One normal summer day, Alice is sitting on the riverbank when a big, white, talking rabbit runs past. He pops into a big rabbit hole, and Alice follows him down, down, down into a strange and magical land. Alice has many exciting adventures in this extraordinary place called Wonderland. Here, anything can happen: All the animals talk, a deck of cards comes to life, and everything gets curiouser and curiouser. What other odd things are in store for Alice in Wonderland?
Cute, colorful, and non-controversial selections for a fun animal alphabet book. Oversized, so it will be a great book to read aloud to a group. I plan on letting my kinders classes tell me what they think the words are, based on context of the pictures, to help build their inferencing skills and vocabulary.
Illustrated with photographs, drawings, and charts, this book traces the history of the automobile, from the days of early experimenters, such as Nicholas Cugnot, through today, and discusses the role of the automobile in today's economy
It's pink, it's about ballerinas, and it fits in a little girl's hands well. As a children's librarian in an elementary school, I can tell you that for a 4 - 5 year old girl, the only things possibly better would be something with Barbie or princesses and kittens. Maybe purple.
As I started to read this book to see if I wanted to include it in our elementary library's collection, I did not expect to get caught up in its story. But I did! I read the book in one sitting, and I decided that this was a significant enough book that I would read it aloud to our 8 classes of 4th and 5th graders, whom had just read about Joseph Stalin during their history classes.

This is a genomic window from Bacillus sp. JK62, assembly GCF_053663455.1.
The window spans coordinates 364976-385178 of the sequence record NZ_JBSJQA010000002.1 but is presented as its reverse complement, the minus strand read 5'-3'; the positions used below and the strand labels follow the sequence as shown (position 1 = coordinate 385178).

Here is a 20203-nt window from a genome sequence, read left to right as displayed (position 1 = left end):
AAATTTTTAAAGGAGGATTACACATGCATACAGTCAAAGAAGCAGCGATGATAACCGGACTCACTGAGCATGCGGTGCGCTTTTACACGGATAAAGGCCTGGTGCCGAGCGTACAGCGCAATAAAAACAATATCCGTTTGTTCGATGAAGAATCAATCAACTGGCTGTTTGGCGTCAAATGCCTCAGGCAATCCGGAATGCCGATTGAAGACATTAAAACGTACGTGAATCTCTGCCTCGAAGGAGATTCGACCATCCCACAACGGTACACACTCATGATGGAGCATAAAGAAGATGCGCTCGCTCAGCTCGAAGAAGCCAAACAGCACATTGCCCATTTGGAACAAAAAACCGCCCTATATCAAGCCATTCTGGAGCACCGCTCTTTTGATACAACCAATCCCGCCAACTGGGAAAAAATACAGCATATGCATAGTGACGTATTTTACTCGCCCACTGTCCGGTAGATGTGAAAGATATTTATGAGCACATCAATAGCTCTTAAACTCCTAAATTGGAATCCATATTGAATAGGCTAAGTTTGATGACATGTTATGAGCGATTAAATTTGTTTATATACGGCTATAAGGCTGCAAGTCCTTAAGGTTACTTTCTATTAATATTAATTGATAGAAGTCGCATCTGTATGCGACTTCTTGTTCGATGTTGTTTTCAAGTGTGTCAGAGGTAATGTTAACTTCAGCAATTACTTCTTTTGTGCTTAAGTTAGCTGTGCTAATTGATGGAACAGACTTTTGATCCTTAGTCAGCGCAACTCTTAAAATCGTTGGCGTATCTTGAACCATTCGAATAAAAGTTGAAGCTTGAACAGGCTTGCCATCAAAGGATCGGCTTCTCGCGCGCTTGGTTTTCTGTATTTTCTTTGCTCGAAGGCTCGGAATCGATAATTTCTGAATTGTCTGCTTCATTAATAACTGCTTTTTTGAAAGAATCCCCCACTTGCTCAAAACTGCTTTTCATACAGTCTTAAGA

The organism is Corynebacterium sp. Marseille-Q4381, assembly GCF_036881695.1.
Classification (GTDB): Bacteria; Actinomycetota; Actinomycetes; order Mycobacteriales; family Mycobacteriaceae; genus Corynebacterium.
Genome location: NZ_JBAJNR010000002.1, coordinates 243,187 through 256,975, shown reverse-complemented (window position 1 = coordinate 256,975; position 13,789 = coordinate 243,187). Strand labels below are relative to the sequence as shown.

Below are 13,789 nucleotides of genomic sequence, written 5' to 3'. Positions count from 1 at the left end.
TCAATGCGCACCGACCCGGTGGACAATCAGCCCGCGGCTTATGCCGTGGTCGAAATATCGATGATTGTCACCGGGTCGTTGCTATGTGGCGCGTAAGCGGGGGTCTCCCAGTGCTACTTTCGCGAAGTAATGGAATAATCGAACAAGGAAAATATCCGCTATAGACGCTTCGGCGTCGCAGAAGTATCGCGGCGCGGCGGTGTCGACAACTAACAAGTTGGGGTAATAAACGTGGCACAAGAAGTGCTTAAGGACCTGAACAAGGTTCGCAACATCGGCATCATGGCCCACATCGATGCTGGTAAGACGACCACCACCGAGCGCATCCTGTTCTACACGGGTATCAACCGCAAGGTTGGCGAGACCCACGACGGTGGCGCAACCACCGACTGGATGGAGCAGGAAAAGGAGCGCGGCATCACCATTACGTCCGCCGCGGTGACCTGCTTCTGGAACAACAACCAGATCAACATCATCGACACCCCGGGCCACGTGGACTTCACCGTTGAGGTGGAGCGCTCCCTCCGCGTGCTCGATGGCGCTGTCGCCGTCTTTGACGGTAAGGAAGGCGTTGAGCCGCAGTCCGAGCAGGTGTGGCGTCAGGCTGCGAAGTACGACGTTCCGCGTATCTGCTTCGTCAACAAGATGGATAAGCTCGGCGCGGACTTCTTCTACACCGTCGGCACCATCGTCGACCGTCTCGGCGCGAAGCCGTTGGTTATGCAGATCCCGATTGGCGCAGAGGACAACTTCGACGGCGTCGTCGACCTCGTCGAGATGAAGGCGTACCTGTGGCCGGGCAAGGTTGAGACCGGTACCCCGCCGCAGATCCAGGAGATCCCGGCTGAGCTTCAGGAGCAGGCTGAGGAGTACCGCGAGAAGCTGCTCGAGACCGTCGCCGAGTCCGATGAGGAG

After reading chapters 1 - 5 aloud to the first group, I asked what they though about the story so far. One boy said, "I want to break THOSE guys' noses for taking the dad!" A girl immediately responded, "My heart is racing around in my chest!" Other groups of students have responded similarly. We have not completed the read-aloud yet, but I think this story will speak to these children long after history review questions have been written and graded --- and tossed or lost.
This was my favorite book in fourth grade. I remember the teacher reading it aloud to us after lunch. Caddie is one of the spunkiest, bravest redheaded girls in literature---more than even Pippi or Anne of Green Gables. I highly recommend Caddie Woodlawn.
A wonderful book with old-world charm. I remember seeing this book for the first time over 45 years ago on Captain Kangaroo, and I still have fun sharing it with my library full of elementary school children.
What do you want to be when you grow up? At the age of 10, 11, 12, or 13 could you possibly know exactly what career you will choose as an adult? Of course not! But these are the perfect ages for you to start discovering who you are, what you like to do, and what you can do best. The Career Ideas for Kids series takes advantage of this curiosity and shows you the many, diverse opportunities available to you. Highly motivational & just plain fun, each lighthearted volume is filled with delightful text and playful illustrations to engage you.
Interesting book. One review said it was like reading a Fellini movie, and I would agree. Each chapter is told in first person by a different resident of the building, and each one's reflection on a murder victiom (no one liked him), and the suspected murderer (no one can believe it). I have not yet finished the book, but look forward to grabbing those last 30 minutes this weekend.